EXTFPMD SCF Convergence Suggestion

Hello,

I have been trying out the new EXTFPMD method in abinit v9.6.2. I have noticed that the convergence of the SCF cycle can be difficult for the potential residual when using the method. I would usually converge the potential residual with tolvrs 1.0d-8 or 1.0d-9. But, with the method as implemented the convergence can take a very large number of steps (>100 sometimes), or sometimes the convergence fails. I implemented the Zhang 2016 method in my local copy of abinit v8.10.3 a couple of years ago (equivalent to useextfpmd 3). When testing it, I ran into similar convergence problems in the SCF cycle. However, I also found there was a simple solution by using a band buffer (bdbuff). One needs to set the occupation numbers of states with iband > nband - bdbuff to zero. The orbital-free integral contributions then pick up from the eigenenergy of nband - bdbuff. Both nband and bdbuff should be stated in the input file as the value of bdbuff for an easy convergence varies a bit depending on the situation, but it’s only be a few bands. If this change is made, then the testing I’ve done suggests the potential residual would converge down as far as it will in a regular crystal calculation (tolvrs<1.0d-12) in much fewer steps, which might be useful for some applications.

I’ve attached the log file and output files files for AE calculations of fcc Al at 200 eV with 100 bands.
log_100b.txt (618.3 KB)
al100b.abo (110.1 KB)
It compares the convergence (tolvrs 1.0d-8) with and without the buffer bands, with the same number of KS states contributing to the quantities. This is the input file for these simulations:
al_conv.in (1.7 KB)
I borrowed the input variable nbdbuf for bdbuff for my quick implementation in abi v9.

  • Without the buffer, the calculation does not actually converge to the desired degree within 100 steps. The deltaE(h) and residm also reach a limit on how well they can converge.
  • In contrast, with the band buffer the convergence is quick (11 steps). deltaE(h) and residm also converge very quickly too.

I also did a second calculation at 300 bands (
log_300b.txt (639.7 KB)
al300b.abo (222.4 KB)
This time without the band buffer, the calculation did converge in 48 steps. With the buffer, the calculation converged in 10 steps.

If this might be useful for you, I can provide the modified files. (E: thomas.gawne [AT] physics.ox.ac.uk)

Tom

  • For clarity, bdbuff is distinct from extfpmd_nbcut, if the latter were to be used.

Dear Thomas Gawne,

First of all, thank you very much for your feedback on the implementation of the extended FPMD method in ABINIT. Indeed, as you are pointing at, I already have been confronted to thit kind of SCF convergency issues in the past, even using toldfe convergence criteria.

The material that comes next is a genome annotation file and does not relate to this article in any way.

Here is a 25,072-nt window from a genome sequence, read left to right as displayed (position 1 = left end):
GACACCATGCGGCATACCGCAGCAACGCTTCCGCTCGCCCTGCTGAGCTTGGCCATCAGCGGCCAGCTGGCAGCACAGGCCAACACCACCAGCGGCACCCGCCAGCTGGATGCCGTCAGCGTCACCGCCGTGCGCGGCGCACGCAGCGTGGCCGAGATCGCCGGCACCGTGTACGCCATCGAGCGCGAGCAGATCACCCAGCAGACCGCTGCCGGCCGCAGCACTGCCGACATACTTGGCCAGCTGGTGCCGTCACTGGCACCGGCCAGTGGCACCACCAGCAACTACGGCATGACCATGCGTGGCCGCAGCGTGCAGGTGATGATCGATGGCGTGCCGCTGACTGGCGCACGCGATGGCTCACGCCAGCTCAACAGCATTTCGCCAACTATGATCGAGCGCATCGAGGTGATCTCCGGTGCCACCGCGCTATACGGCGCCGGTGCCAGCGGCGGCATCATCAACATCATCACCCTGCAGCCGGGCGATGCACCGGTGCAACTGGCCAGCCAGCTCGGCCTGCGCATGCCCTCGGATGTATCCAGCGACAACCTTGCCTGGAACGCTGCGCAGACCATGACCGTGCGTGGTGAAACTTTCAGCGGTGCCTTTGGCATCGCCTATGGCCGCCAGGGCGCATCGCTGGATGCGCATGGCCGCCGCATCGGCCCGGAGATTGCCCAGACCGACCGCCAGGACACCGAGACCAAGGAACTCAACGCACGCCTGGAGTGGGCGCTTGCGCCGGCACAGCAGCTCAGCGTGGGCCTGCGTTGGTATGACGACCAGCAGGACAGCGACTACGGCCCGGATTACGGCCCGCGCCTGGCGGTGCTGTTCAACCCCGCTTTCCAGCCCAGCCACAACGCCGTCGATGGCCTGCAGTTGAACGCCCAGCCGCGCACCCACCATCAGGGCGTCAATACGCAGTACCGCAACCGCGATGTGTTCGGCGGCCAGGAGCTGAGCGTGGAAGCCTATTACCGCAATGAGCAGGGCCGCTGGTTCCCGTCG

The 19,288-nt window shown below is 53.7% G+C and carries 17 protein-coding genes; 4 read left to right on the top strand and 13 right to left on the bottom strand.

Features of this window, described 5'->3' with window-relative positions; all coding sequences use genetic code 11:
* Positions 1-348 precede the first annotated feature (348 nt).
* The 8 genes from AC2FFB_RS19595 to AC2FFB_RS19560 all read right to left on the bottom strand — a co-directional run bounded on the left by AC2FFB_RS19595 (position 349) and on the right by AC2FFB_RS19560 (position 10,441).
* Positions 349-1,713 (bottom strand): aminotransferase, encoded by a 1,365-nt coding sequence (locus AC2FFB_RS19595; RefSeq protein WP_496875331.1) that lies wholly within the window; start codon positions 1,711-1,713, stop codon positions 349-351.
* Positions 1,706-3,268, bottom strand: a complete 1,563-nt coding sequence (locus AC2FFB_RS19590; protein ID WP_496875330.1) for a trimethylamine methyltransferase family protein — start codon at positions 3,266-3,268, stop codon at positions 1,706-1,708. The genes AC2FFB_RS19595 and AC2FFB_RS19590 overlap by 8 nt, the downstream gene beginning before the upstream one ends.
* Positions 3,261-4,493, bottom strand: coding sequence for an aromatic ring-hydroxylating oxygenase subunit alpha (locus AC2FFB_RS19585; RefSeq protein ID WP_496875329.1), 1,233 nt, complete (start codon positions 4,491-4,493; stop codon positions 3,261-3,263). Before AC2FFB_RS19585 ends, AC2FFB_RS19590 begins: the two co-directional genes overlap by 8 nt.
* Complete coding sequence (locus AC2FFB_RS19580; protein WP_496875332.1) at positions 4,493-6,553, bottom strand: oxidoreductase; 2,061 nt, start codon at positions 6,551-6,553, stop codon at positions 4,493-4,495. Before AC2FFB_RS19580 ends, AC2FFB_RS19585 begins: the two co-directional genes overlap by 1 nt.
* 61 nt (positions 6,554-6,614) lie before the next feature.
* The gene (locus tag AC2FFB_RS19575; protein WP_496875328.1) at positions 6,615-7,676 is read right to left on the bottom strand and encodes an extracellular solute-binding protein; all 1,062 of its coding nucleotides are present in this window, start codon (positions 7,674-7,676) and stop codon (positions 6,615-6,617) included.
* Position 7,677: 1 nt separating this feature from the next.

I successfully implemented your very kind suggestion to bypass this problem, and this should be available with the release of ABINIT v9.10 (as v9.8 is already on its way to release in the next few days). I named the band buffer input variable extfpmd_nbdbuf, and added appropriate documentation.

Speaking about this convergence issue, I don’t really understand what is making fluctuating the electron density through successive SCF iterations. I can guess this is due to the U_0 residual potential (evaluated integrating local part of the KS potential) evaluation also fluctuating with iterations. Maybe we could bypass this issue by slightly modifying the density mixing but this is only a guess.

Finally, I found your proposition can also be useful when trying to simulate orbital free Fermi gas, just by setting extfpmd_nbdbuf = nband. This can be useful to get the high temperature limit where all electrons are ionized.

Thank you again for your suggestion.
Best wishes,
Augustin Blanchet

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Hello Augustin,

Thank you for looking into this! Sorry for the long wait for a reply, it’s been a very busy time. I would have to dig through my log books, but if I remember correctly the convergence problem was to due E_c and U_0 fluctuating. It’s only an issue when enough electrons are treated as a Fermi gas as the shifting U_0 will change the electron density and the functionals. That in turn affects the eigenvalues of the upper bands, which in turn affects E_c and U_0, etc. However, rather than converging like an SCF cycle, it seems to be unstable, hence the convergence of the calculation is very slow or not possible in some cases. By using this band buffer, the bands that are treated are much more stable. I think this is akin to why nbdbuf is necessary for certain calculations.

I’m glad this was useful and that you’ve managed to find another use for the method.
Best wishes,
Tom

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